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Week of 26 May 14: What about ink?

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The devastation that has been wrought in communications papers (p & w, newsprint) in the last twenty years has been correctly laid it the feet of the Internet.  The Internet provides economies and utility in certain applications with which paper cannot compete.  In the case, however, where the issue is largely weighted by cost and not utility, perhaps we have missed a serious issue.  At least I will say I have missed a serious issue—the cost of ink.

Now, about a year ago I wrote a parody in a conservative newspaper column which I write elsewhere concerning the cost of ink and how the government could save money by reducing font size.  Then at the end of March of this year, there was widespread notoriety for a teenager who calculated the government could save over $400 million per year by changing fonts on money and other government documents. 

Just a couple of weeks ago, however, I saw the problem up close and personal.  Some of us in our company decided we wanted to produce 50 pads of 50 pages for a special use.  The design we came up with had a heavy use of colored inks down one side.  These were to be executive size (7 x 10.5 inches) on 28# matte finish.

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So I trotted down to our local FedEx Kinko Store to get a retail price for these.  In color, they were priced out at over USD 1,300!  I asked for a black & white price.  It was approximately USD 280. Everything else the same, color ink was the only difference.

Now, I came home and sat down to watch the evening news and contemplate the costs in my own industry.  What pops up but a commercial for MAACO, a US company that does economical automobile painting.  I have actually had a couple of older vehicles painted there and they do a pretty good job.  They were advertising their spring special at USD 399.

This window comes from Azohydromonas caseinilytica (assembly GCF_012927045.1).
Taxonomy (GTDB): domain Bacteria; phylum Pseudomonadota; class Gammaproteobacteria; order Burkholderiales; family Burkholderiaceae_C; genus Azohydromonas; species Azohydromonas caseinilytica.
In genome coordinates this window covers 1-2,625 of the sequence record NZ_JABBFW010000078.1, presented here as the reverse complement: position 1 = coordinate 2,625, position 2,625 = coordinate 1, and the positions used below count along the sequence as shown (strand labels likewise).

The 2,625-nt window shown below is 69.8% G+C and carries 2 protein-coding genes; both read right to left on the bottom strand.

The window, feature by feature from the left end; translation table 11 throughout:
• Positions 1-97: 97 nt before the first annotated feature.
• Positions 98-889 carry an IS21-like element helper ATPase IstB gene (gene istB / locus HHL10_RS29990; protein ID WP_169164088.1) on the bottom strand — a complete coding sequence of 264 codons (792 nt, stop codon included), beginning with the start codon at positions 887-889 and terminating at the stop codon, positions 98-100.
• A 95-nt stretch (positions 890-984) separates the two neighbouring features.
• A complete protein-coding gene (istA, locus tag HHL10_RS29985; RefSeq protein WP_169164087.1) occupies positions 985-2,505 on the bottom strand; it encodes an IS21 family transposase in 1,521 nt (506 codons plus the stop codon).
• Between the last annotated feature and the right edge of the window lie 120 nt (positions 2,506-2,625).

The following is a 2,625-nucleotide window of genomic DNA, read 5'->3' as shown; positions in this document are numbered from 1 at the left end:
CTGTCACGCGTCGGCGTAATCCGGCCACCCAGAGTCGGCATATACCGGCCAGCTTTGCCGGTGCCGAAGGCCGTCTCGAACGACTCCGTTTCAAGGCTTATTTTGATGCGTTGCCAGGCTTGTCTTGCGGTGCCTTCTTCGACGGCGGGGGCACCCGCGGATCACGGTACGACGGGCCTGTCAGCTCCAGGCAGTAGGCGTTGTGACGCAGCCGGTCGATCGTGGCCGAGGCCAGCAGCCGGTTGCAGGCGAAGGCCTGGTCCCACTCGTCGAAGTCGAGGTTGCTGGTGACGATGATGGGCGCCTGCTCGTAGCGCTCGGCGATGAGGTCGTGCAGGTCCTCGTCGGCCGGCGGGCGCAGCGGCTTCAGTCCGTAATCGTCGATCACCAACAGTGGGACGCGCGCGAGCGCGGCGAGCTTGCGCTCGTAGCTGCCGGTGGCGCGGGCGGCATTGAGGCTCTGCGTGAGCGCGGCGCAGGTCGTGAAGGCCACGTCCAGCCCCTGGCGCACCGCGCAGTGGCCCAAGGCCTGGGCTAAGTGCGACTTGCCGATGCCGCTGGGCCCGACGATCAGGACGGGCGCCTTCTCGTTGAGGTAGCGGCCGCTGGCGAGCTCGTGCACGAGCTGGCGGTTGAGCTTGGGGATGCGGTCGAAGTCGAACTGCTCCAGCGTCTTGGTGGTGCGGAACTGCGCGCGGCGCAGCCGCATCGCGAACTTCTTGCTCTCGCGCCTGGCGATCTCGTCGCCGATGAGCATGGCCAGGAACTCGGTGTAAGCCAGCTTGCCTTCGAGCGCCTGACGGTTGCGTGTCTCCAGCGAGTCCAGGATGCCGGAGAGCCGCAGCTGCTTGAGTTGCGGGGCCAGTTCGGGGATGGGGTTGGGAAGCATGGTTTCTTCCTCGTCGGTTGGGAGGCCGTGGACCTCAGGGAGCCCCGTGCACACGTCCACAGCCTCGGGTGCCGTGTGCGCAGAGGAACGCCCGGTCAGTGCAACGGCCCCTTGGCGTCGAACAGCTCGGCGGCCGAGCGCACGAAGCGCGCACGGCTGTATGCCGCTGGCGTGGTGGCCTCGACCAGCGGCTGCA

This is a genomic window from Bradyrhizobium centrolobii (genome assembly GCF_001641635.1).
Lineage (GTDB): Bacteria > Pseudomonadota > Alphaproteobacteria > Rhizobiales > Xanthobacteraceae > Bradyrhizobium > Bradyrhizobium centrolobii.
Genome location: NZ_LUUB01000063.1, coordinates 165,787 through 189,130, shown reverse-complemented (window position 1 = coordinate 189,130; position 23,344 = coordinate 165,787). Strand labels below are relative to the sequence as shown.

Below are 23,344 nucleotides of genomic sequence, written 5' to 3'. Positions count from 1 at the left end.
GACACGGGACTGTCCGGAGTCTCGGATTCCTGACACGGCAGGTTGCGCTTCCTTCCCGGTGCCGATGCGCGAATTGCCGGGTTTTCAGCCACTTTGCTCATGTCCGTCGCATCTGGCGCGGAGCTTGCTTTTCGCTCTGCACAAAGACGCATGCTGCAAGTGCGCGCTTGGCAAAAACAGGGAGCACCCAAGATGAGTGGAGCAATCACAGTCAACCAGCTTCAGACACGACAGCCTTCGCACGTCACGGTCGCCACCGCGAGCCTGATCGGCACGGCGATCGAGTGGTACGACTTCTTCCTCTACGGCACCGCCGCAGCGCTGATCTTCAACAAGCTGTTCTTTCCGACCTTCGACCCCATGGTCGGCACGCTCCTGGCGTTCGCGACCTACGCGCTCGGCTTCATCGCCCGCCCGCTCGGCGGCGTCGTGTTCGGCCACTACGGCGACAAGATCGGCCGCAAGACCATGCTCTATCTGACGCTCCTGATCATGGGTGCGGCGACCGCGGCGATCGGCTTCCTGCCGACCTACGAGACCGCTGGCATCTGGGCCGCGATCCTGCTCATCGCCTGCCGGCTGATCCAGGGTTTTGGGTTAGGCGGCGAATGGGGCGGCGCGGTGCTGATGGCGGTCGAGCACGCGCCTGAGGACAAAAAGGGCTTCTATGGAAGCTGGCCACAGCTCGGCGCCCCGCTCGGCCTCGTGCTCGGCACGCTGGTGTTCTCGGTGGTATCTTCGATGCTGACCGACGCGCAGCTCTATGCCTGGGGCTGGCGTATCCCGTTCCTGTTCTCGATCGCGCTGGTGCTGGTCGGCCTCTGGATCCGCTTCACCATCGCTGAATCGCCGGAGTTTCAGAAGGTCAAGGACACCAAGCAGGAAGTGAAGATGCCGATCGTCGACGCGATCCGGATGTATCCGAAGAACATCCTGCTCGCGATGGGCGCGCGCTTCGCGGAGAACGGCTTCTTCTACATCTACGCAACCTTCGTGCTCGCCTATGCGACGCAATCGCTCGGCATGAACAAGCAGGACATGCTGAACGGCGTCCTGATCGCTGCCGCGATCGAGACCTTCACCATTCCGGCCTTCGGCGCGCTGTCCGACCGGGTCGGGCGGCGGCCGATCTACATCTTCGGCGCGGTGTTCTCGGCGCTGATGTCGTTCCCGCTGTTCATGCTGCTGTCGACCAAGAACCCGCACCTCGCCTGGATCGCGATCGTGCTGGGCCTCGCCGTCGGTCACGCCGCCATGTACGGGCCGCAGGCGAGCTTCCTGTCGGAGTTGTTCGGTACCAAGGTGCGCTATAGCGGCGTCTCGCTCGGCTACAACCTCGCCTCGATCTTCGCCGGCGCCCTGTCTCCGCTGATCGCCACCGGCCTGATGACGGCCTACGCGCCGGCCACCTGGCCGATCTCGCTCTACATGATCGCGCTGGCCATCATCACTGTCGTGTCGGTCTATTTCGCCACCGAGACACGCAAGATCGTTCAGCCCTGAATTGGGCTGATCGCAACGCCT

Think about it. A car has to be prepped, masked, painted in a paint booth and baked. There is a lot of hand work.  It is in color, but only one color, and surprisingly, by my rough calculations, the surface area of an automobile is less than that of my 2,500 pieces of paper.  Yet my 2,500 pieces of paper are only printed on about 20% of their area, so the covered portion is way less than the surface of the automobile.  And I must pay USD 1,000 for colored inks which are going to require no hand labor to apply?

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We all vaguely know ink is expensive, if for no other reason than when we buy ink for a personal printer, we note the price is up there with men’s razor blades.  Personally, I have always attributed this to the fact that once you buy a printer, you are locked into the ink cartridge.

Yet the whole matter boils down to this.  The cost of a delivered product in a communications paper grade is not just the paper—it is the paper plus the ink.  You can’t communicate much with a blank piece of paper.  Has anyone done a price sensitivity study to determine how much paper business is lost to the Internet just on price?  (Utility is another matter and Paperitalo Publications is an excellent example of the utility portion of the situation—we could not possibly have the reach and frequency of publication with printed materials.) 

While our communications paper companies continue to look hard at finding ways to produce their products more economically, perhaps the biggest savings of all has been missed—how to make cheaper inks.  For every consumer in the end is like I was in my real life example—it is the totaled delivered price, paper and ink, that drives the decision.

No quiz this week as I sit dumbfounded contemplating this situation.

For safety this week, if you work around inks (or coatings) I don’t have to tell you to wear your PPE, do I?

Be safe and let’s talk next week.

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business, energy, environment, Georgia, industry, Jim Thompson, mill, paper, people, pulp, safety, success, technology

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